In 2016, Owen Smith, the Member of Parliament for Pontypridd, challenged Jeremy Corbyn for the leadership of the Labour Party, triggering an election in the United Kingdom, one year following the previous leadership ballot. His candidacy was announced in a statement on 13 July 2016, in which he declared himself to be a supporter of many of Corbyn's policies but that Corbyn did not possess the qualities necessary to win the next general election. He pledged to prevent the party from splitting and to lead Labour back into government.
Smith initially faced Angela Eagle as a fellow challenger to Jeremy Corbyn, but her withdrawal from the race on 19 July 2016, resulting from Smith's stronger level of support in the Parliamentary Labour Party, left him as the sole candidate facing the incumbent.
Smith is anti-austerity and an opponent of the Conservative's public spending cuts since 2010. At the launch of his party leadership campaign in July 2016, he described himself as someone who is also "pro-prosperity".
He has proposed that £200 billion be invested to "rebuild Britain", focused on "building homes, renewing our transport links, schools and hospitals, as well as Sure Start centres, and care for older people". Smith said that doubling the number of homes built would be an important part of these plans.
In late July 2016, Smith said that, if elected leader of the Labour Party, he would ban zero-hour contracts and end the public sector pay freeze, saying that "The public sector pay freeze cannot continue while the costs – of housing and heating, transport and childcare – continue to rise". He said he would also reintroduce Wage Councils for hotel, shop and care workers, most of which were abolished during the 1980s and 1990s. Smith released proposals for policies aimed at improving workers rights such as a repeal of the 'Trade Unions Act' and a commitment to ensure workers' representation on remuneration committees. Smith also proposed replacing the current Department of Work and Pensions with a new 'Ministry for Labour' and a revived Department for Social Security.
In an interview with The Guardian in mid July, Smith said that housing – doubling the number of homes built – would be an important part of his platform.
Smith has suggested that income tax rates on the highest paid should be increased, with a top rate of 50%, claiming that recent party policy had been "too timid". He has also promised to reverse cuts in Corporation Tax due to take place up until 2020 whilst reversing the cuts made to Capital Gains Tax and Inheritance Tax in the Summer Budget.
Smith has said that Labour must be overtly pro-immigration, even if it means losing votes to UKIP. He said Labour should champion the benefits of immigration such as helping economic growth and staffing public services. Previously Smith had suggested that immigration put pressure on wages.
On 13 July 2016, and following the vote to leave the EU three weeks previously, Smith pledged that he would press for an early general election or offer a further referendum on the final 'Brexit' deal drawn up by the new Prime Minister, were he to be elected Labour leader. He also said: "I don't think we should accept we're on a definite path out. I think we need to make sure people are satisfied". According to The Guardian, Smith is in favour of a second referendum on "whatever Brexit deal May’s team negotiates with the other 27 EU member states", although a BBC report described his position as "Would be 'tempted' to call a second EU referendum."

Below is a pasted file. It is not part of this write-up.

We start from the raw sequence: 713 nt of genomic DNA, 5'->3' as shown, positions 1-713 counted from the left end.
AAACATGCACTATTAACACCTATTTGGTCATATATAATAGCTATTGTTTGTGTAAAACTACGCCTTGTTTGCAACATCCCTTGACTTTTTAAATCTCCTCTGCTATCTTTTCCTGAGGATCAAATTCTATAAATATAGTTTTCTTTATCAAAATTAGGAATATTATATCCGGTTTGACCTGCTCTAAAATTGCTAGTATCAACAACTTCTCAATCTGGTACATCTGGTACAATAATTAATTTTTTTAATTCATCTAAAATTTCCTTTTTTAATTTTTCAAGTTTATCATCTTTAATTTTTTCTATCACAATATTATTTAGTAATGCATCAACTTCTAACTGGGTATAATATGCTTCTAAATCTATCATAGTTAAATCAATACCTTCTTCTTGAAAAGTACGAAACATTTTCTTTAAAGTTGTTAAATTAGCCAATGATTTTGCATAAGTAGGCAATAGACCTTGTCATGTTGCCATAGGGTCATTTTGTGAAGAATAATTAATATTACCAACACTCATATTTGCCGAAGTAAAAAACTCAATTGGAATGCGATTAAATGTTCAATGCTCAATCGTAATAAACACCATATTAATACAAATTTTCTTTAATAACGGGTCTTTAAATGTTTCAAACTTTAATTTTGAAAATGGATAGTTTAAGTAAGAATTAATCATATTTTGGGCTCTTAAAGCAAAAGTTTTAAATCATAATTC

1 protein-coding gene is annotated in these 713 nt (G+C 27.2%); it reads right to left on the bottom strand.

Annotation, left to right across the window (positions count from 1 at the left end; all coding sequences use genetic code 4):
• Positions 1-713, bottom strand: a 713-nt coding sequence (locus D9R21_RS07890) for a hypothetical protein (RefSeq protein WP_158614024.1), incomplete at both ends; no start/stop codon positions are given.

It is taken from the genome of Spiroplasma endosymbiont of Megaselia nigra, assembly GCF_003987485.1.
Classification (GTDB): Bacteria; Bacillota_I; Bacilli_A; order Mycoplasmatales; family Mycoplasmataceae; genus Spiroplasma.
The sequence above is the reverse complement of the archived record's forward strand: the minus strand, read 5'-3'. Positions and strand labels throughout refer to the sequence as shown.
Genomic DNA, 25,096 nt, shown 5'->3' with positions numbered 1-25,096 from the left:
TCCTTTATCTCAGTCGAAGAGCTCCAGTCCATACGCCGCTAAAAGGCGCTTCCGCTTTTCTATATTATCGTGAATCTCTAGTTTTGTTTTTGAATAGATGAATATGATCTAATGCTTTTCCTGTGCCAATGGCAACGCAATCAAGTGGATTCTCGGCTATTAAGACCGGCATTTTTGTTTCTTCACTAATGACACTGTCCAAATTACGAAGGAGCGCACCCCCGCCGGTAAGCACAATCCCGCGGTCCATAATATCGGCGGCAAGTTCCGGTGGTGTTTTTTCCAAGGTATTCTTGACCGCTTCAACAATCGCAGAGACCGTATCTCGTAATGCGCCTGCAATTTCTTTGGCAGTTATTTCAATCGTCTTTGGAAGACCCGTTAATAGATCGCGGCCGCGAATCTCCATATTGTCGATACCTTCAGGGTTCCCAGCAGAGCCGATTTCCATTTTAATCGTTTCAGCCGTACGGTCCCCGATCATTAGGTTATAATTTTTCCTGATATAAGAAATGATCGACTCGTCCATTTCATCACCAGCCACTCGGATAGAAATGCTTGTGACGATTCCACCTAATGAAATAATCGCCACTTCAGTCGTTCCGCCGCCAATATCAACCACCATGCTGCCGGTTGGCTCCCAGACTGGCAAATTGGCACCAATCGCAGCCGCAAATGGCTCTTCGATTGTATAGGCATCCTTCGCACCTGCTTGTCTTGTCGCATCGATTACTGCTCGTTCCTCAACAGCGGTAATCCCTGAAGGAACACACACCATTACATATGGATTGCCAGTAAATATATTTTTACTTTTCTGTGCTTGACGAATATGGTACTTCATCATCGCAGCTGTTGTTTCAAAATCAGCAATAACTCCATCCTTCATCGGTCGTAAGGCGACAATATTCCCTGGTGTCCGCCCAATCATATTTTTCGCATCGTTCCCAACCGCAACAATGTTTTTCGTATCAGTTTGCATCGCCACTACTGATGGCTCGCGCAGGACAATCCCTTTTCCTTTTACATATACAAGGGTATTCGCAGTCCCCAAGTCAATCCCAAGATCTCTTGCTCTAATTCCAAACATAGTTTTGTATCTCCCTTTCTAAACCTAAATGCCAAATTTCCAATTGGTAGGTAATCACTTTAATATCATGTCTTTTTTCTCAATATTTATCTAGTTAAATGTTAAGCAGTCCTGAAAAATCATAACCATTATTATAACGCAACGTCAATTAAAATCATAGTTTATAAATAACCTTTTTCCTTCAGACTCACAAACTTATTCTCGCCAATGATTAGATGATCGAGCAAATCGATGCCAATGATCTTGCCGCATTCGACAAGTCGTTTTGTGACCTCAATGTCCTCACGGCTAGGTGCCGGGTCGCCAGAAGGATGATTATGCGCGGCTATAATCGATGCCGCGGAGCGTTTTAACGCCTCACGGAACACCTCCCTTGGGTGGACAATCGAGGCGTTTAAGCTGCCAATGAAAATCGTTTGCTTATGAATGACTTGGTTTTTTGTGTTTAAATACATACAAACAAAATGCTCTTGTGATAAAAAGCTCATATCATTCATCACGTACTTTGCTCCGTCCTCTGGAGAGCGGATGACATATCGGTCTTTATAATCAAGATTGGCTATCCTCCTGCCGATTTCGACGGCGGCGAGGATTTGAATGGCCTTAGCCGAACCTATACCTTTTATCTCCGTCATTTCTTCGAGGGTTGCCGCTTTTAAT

Smith has proposed a new piece of legislation to be brought to Parliament, ensuring that any Prime Minister seeking support for military action must defend that action as a last resort.
When interviewed on the Today programme in July 2016, Smith revealed that he used to be a member of the Campaign for Nuclear Disarmament and "fundamentally wants the world to be without nuclear bombs." He has described himself as being a "sceptic" of the Trident nuclear programme and as favouring a multilateralist approach to nuclear disarmament (a position he noted as being Bevanite). In the weeks before the 2015 general election, he told a hustings audience that he regretted Ed Miliband's policy to renew Trident, saying: "would but we could get rid of it, but I fear that we can’t." In 2016, he stated that he would vote to renew Trident, saying: "I want a world without nuclear weapons altogether, but I don't think we hasten that by divesting." Smith did vote in favour of the government's Trident renewal programme motion on 18 July 2016, as did another 139 Labour MPs, in line with long-standing party policy on at-sea nuclear deterrent.
Smith pledged that he would introduce all-female shortlists in target seats at elections, as a means of achieving gender balance in the Parliamentary Labour Party.
Smith advocated a further re-edit of 'Clause IV' which advocated the 'fight against inequality' over a return to the original Clause IV.